In the middle of Jong-hee’s presentation on the company’s sales in the past year, Chairman Kook asks Ja-kyung about other similar companies’ sales. Kookil’s declined much more sharply than anyone else’s, so he asks Ja-kyung to make a list of employees who failed to meet the target and should be reassigned.
When the meeting is over, Chairman Kook is walked out of the building by Ja-kyung and his children (minus Jong-bok). In the lobby, Deul-ho (who’s having some wine with his ddukbokki, hee) calls out to them, but Chairman Kook dismisses him as having no manners.
Outside, a voice yells out Chairman Kook’s name, and a man runs over and stabs him in the stomach. He’s quickly pulled off of Chairman Kook by the security guards, but Chairman Kook is badly hurt.
He’s rushed to the hospital for emergency surgery, and the doctor tells his family that he’s going to be fine. It infuriates Jong-hee that Ja-kyung is so calm, but Jong-seob says they should go home and let Ja-kyung handle things.
The man who stabbed Chairman Kook is Ahn Chang-hoon, the man that Minionette visited at the life rehab facility. Posing as Ja-kyung, she’d told him that his wife died ten years ago of carbon monoxide poisoning, and his son was shot and killed while serving his army duty.
She said that both incidents were suspected of being intentional, but there’s no proof. Shaking with grief, Chang-hoon asked fearfully if his daughter is also dead. Minionette told him that she worked in a bar near a harbor, but that her whereabouts now are unknown.
Now he’s stabbed Chairman Kook, clearly blaming him for his family’s fate. Ja-kyung wonders if she was too harsh — she didn’t think he’d do something like this.
Man-soo and the loan sharks are amazed that a prominent businessman was stabbed outside his building, yet there’s nothing about it in the news. Man-soo explains that it’s because companies like Kookil will threaten not to buy ad space, so the reporters don’t write about the incident.
Deul-ho asks Man-soo to find out the name of the man who stabbed Chairman Kook, and where he’s being held. Man-soo calls all of this contacts, but nobody is willing to talk, making Deul-ho suspect that someone high-up is blocking the information.
After a visit to the chairman, Ja-kyung calls a Director Han, who says that he did the research and the articles will post soon. Ja-kyung asks him for another favor.
Man-soo and Deul-ho manage to show up at the police station as Chang-hoon is being moved under dark of night. They follow the police van, not to another station, but to an isolated area where he’s transferred to a black, unmarked van.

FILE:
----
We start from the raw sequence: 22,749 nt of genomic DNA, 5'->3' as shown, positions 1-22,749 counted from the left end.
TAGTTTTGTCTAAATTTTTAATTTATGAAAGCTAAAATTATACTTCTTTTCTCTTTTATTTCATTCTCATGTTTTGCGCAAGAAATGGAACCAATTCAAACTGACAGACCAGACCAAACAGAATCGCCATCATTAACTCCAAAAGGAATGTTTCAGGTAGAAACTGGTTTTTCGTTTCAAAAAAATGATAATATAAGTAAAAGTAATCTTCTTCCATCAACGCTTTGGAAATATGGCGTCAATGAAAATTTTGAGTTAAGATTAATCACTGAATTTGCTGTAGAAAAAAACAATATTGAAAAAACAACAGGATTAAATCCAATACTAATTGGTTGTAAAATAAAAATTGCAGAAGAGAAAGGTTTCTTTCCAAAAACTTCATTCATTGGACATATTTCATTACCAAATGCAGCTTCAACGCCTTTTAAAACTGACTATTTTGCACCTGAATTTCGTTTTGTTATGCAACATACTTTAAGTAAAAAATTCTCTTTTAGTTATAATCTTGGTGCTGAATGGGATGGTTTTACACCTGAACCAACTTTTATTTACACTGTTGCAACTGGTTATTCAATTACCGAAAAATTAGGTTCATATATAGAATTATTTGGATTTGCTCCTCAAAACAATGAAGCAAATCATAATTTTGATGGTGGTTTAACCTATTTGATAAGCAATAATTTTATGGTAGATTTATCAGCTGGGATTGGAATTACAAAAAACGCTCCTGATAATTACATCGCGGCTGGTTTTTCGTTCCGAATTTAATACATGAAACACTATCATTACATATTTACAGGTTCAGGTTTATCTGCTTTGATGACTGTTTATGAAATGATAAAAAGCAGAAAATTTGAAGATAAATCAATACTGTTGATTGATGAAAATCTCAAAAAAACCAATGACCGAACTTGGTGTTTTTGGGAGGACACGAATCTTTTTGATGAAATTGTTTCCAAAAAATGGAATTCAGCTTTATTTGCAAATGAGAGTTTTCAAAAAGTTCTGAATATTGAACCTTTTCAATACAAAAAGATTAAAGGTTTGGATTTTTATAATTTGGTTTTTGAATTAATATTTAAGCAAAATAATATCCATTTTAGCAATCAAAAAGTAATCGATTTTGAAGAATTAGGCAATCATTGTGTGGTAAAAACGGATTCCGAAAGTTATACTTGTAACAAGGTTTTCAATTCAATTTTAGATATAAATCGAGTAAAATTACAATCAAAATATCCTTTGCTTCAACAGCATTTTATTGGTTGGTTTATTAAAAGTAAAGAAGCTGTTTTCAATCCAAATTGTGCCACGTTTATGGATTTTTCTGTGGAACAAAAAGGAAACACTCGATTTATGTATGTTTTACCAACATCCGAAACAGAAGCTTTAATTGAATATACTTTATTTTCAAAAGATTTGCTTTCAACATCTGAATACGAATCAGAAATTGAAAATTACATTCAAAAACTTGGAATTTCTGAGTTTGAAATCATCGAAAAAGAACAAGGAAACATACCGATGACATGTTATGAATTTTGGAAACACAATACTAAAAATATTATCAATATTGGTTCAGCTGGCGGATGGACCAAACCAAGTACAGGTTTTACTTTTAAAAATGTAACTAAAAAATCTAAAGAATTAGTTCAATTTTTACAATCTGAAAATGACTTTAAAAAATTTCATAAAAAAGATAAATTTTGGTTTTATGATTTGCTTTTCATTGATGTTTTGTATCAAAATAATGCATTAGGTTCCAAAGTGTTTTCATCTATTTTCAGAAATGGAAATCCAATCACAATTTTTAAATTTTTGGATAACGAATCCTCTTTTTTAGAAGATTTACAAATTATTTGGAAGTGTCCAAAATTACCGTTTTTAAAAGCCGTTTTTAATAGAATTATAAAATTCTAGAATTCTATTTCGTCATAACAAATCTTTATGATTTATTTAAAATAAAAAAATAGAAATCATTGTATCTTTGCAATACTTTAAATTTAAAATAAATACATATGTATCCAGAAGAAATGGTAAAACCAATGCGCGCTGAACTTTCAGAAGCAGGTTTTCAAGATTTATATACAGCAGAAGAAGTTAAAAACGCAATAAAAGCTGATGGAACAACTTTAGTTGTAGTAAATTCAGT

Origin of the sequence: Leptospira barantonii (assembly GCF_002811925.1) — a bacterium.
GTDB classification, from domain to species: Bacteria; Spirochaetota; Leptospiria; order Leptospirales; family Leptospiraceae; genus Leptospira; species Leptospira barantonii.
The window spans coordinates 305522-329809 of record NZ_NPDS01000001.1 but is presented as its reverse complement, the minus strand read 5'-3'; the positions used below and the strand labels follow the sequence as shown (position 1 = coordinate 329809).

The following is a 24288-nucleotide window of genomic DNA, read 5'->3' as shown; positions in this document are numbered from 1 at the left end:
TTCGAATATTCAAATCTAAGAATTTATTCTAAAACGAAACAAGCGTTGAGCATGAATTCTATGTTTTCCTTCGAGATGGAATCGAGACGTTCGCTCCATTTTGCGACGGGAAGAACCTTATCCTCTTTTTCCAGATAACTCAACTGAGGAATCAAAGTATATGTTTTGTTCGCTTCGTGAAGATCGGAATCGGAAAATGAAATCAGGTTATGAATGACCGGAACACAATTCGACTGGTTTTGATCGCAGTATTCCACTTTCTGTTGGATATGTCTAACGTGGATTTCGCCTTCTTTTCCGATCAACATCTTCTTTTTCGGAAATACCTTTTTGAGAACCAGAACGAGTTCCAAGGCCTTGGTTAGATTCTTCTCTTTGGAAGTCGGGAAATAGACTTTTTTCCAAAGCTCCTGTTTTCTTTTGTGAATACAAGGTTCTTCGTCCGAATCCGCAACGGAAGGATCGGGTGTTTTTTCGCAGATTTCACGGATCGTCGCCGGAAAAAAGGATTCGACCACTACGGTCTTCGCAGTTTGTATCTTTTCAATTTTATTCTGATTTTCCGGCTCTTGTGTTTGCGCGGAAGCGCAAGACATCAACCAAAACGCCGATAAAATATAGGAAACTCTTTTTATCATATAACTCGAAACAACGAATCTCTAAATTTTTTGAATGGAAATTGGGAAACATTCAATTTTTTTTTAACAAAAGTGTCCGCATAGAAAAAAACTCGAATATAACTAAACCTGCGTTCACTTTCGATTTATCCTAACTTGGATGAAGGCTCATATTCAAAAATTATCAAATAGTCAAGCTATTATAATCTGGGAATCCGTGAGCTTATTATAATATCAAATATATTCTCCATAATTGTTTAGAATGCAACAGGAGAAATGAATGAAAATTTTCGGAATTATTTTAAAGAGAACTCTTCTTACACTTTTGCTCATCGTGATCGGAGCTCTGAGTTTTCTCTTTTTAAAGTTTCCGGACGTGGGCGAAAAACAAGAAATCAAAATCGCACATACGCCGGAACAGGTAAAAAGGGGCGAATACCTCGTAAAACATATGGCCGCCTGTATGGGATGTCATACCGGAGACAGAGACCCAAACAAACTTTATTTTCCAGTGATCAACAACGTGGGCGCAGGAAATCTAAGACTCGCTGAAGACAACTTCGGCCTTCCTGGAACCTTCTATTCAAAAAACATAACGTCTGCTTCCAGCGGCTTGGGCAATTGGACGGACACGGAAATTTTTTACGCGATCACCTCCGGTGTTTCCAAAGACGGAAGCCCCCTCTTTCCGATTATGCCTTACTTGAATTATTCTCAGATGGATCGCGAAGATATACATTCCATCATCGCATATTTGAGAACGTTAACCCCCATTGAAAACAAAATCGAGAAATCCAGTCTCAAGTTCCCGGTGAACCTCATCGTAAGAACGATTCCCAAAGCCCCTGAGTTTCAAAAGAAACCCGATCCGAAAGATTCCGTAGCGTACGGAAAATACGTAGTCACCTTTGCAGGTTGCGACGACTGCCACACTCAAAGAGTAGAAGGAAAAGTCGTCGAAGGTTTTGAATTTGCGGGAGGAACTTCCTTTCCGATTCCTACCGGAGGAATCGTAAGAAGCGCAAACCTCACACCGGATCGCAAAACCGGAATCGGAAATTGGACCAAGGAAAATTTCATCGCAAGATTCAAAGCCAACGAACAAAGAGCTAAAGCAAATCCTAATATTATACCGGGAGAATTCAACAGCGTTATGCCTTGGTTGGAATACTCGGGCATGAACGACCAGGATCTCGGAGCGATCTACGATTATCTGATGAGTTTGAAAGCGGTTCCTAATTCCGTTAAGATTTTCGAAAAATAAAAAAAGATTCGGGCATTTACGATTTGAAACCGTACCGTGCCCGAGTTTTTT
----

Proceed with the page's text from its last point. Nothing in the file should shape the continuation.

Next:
Deul-ho instructs Man-soo to drive into the black van and stop them, and when he does, everyone jumps out and grabs the nearest thing to use as a weapon. In the kerfuffle, Deul-ho grabs Chang-hoon out of the van. They take him to a rooftop house being used as storage, and they ask him why he stabbed Chairman Kook in broad daylight, but he’s reluctant to speak.
Ja-kyung visits Chairman Kook again, and he tells her that he had a dream about Jong-bok. In the dream, every time he saw his son, something bad happened. Ja-kyung asks why he’s not scolding her for Chang-hoon getting away, starting to cry, but he stops her and says there’s no need for that.
In her office, she watches the CCTV footage from the police station while Chang-hoon was being moved, and sees Deul-ho watching from his car. She calls Deul-ho and arranges to meet at a restaurant, and he immediately notes how strange it is that Chairman Kook was stabbed but the news has gone silent.
He asks if the news blackout is her doing, but Ja-kyung just asks him to make a deal — she’ll give him Jong-bok in return for Chang-hoon. Deul-ho guesses that Chang-hoon must be an important man for her to be willing to trade Jong-bok, and as he drinks soju and snacks on veggies, Ja-kyung’s face twists as if what he’s doing is nasty.
Deul-ho notices, but he just says that he’s already got Jong-bok in his claws, so she’ll need to offer something better for Chang-hoon. Ja-kyung says that he’s terrible at bluffing, warning him not to lose what little he has. Deul-ho retorts that he’s not bluffing, because to bluff, he’d have to have something to lose.